A Phase I Study Of Thymoglobulin In Patients With Relapsed Or Refractory Multiple Myeloma
Increasingly, upregulation of antiapoptotic proteins have been implicated in the
pathogenesis and in the development of chemotherapy resistance in multiple myeloma.
Therapeutic interventions that target the apoptotic pathway in myeloma are attractive
targets to treat resistant disease. Dexamethasone triggers apoptosis via the release of
Smac (second mitochondria-derived activator of caspase) leading to the activation of
caspase-9 and caspase-3.37 The proteasome inhibitor bortezomib blocks signal transduction
pathways mediated by NF-κB including the regulation of antiapoptotic genes such as TRAF1 and
2 (TNF receptor-associated factors) and cIAP (cellular inhibitor of apoptosis) and BCLXL.
Two independent investigators have established the activity of thymoglobulin in multiple
myeloma cells from cell lines and patients.38,39 Thymoglobulin has been shown to induce
apoptosis via distinct mechanisms in multiple myeloma cells.40 This action appears to be
mediated by interactions with surface markers including CD80, CD38, CD40 and CD45. This
appears to stimulate apoptosis via cathepsin and caspase pathways.39 By targeting
different aspects of the apoptotic process, Thymoglobulin may provide a mechanism to
overcome drug resistance in multiple myeloma.
Normal bone marrow B-cells, activated B cells and plasma cells have been shown to undergo
apoptosis in a concentration dependent manner with rATG. The rATG has been shown to bind to
B cells and this binding competitively inhibits several B cell specific monoclonal
antibodies. The apoptosis can be inhibited by specific pathway inhibitors to caspases,
cathepsin B and lysosomal cysteine proteases, indicating that each of these pathways is
stimulated by thymoglobulin exposure. 18
Thymoglobulin at high concentrations binds complement resulting in direct cell lysis of
lymphocytes.22 Anti-thymocyte globulins induce B cell apoptosis and do so preferentially to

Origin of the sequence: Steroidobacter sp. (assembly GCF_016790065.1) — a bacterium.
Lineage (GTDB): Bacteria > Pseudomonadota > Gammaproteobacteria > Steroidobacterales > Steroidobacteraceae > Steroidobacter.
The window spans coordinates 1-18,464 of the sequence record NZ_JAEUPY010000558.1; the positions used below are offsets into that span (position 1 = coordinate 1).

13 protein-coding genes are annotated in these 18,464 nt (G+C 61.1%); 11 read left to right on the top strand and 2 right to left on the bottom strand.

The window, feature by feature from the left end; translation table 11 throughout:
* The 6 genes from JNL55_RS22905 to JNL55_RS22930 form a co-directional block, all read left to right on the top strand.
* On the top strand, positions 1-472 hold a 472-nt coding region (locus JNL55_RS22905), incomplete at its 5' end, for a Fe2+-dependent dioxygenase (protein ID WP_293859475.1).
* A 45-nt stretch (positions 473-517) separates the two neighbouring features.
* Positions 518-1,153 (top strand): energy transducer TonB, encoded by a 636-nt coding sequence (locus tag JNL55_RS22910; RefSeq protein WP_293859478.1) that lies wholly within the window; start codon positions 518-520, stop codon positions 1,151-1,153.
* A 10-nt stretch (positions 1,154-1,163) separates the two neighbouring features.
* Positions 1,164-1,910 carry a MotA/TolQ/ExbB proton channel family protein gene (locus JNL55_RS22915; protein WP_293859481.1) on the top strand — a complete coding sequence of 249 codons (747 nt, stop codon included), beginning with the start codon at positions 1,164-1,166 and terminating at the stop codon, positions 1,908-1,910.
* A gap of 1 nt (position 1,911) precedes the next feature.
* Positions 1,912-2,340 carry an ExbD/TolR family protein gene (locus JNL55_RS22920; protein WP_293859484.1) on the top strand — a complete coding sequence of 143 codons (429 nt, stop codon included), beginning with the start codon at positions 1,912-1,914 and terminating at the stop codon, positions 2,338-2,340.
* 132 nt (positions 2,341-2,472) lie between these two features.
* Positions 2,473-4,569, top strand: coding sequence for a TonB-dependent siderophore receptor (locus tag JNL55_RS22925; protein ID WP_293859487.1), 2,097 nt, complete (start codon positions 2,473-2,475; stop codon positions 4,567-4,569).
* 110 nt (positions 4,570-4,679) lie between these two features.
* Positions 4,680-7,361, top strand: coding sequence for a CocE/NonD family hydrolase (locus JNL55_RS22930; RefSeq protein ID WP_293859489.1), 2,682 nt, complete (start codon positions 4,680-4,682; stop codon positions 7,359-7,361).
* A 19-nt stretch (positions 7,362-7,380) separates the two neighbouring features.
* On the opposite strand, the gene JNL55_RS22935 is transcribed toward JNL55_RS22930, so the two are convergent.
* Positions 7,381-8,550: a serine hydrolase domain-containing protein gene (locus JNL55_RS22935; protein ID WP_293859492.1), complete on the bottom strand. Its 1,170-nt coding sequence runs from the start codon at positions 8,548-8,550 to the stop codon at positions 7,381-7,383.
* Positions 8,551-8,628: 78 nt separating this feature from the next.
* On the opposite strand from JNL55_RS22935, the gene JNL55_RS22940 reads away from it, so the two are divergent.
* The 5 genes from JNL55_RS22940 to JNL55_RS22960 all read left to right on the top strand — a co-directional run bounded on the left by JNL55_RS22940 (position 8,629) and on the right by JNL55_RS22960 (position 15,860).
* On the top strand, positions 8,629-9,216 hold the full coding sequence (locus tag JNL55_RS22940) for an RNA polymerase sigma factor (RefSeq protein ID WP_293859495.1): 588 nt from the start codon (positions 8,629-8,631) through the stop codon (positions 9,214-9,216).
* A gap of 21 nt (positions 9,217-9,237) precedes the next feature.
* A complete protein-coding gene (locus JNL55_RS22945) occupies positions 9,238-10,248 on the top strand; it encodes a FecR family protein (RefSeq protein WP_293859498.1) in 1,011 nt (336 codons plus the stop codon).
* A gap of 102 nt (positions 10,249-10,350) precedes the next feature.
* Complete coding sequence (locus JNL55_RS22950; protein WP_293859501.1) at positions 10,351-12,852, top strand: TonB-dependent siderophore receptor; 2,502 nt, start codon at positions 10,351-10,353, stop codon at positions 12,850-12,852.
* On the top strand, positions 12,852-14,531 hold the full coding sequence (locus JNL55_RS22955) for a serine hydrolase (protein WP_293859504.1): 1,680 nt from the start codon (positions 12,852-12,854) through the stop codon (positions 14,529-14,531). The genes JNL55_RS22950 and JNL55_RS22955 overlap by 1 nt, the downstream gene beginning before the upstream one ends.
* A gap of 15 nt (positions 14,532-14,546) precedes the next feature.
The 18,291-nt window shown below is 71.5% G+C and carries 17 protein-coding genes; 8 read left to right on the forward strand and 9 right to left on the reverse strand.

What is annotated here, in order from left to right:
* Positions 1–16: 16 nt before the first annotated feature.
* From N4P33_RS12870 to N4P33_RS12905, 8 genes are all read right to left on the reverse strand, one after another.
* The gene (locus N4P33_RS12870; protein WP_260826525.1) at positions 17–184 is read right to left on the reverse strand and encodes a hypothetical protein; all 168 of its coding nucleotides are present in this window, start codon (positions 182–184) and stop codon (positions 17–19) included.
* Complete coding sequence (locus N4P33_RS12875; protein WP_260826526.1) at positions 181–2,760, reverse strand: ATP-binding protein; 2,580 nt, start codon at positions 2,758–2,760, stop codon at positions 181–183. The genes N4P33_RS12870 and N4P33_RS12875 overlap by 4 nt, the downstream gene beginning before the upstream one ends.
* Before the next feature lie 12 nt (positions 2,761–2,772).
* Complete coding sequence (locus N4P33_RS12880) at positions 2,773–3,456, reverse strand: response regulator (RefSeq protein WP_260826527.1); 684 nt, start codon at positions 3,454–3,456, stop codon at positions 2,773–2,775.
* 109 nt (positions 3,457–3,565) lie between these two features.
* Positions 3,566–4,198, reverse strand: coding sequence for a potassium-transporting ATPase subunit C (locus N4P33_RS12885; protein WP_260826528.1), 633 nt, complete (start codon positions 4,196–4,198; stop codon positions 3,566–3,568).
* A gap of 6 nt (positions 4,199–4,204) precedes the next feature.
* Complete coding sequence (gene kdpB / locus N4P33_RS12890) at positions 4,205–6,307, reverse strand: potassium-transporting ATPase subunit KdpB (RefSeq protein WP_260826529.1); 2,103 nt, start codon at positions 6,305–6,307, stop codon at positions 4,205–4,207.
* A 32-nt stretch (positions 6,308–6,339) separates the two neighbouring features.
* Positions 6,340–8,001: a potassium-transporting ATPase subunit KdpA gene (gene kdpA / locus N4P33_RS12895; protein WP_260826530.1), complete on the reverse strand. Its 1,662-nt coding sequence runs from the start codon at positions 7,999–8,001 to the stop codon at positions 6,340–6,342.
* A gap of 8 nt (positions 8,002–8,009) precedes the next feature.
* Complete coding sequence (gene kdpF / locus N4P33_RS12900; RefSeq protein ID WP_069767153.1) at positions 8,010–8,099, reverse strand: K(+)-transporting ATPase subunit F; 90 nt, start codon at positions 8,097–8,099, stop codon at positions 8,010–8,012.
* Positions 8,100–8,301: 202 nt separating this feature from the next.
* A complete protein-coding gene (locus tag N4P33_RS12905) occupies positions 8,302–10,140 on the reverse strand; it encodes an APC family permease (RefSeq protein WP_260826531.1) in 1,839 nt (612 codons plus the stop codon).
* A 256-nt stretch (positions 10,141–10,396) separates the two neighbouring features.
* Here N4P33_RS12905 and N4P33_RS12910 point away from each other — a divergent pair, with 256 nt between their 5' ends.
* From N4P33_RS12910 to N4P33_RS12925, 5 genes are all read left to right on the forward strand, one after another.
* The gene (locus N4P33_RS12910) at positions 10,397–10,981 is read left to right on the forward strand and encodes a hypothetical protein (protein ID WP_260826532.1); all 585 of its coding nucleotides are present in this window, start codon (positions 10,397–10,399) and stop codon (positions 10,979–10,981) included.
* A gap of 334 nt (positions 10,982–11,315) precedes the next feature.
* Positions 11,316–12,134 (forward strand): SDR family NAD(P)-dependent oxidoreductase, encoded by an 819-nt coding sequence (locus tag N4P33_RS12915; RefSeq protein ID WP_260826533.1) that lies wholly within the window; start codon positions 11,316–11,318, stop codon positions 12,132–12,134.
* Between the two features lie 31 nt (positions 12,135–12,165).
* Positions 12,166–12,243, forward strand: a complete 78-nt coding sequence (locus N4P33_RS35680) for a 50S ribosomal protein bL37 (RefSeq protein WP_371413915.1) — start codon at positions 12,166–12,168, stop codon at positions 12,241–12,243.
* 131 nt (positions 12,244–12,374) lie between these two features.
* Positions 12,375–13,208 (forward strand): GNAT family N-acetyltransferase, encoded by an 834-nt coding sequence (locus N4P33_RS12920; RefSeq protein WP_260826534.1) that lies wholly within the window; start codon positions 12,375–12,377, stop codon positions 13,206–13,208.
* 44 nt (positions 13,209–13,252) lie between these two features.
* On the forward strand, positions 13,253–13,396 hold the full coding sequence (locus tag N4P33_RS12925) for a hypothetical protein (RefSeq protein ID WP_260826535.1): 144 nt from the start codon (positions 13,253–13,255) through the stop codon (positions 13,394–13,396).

myelomonocytic and T-cell lines.41,42 Both myeloma cell lines and primary myeloma cells
from patient bone marrow aspirates undergo apoptosis after exposure to thymoglobulin, as
might be expected based on the apoptotic affect on B-cell lineages.38 Additionally both
sets of cells undergo opsonization when complement is added in vitro. This demonstrates
that thymoglobulin can induce myeloma cell kill by a number of methods and thus would be
less susceptible to tumor resistance. The thymoglobulin binding sites have been assessed by
competitive binding with monoclonal antibodies. Thymoglobulin binds competitively and
specifically to IgG, HLA-ABC, HLA-DR, CD16, CD32, CD64, CD19, CD20, CD27, CD30, CD38, CD40,
CD52, CD80, CD95, CD126, and CD138. Only IgG, CD16, CD64, and CD80 are not competitively
bound. The apoptosis in primary cells can be inhibited by blocking the caspase, cathepsin
D, or cathepsin B & D pathways. Zand et al also compared apoptotic response for five
different lots of thymoglobulin. All lots apoptotic curves were overlapping over the range
of 1-120 mcg/ml, demonstrating that very little lot to lot variation exists.43 This would
be expected since each lot is derived from the combined sera of multiple immunized rabbits
and thus individual differences in response for each rabbit would be mitigated. This may
not be the case with lots of ATGAM each derived from a single horse. Each lot of
thymoglobulin is already depleted of antibodies to red blood cells, has viruses inactivated
and is tested for lymphocytotoxicity prior to release. The consistency demonstrated by Zand
et al is consistent with the lack of observed variation in potency noticed in the greater
than 20 years of clinical experience with this medication.
Together, these data provide a rational for the clinical use of Thymoglobulin in multiple
myeloma. As a result, we propose a dose escalation, phase I, open-label study of
Thymoglobulin in patients with relapsed or refractory multiple myeloma.
Allocation: Non-Randomized, Endpoint Classification: Safety/Efficacy Study, Intervention Model: Parallel Assignment, Masking: Open Label, Primary Purpose: Treatment
To determine the maximum tolerated dose and dose limiting toxicity of thymoglobulin in multiple myeloma patients.
End of cycle 1 (DLT) and approximately 16 months after start of treatment (MTD)
Ravi Vij, M.D.
Washington Universtiy in St. Louis
United States: Food and Drug Administration
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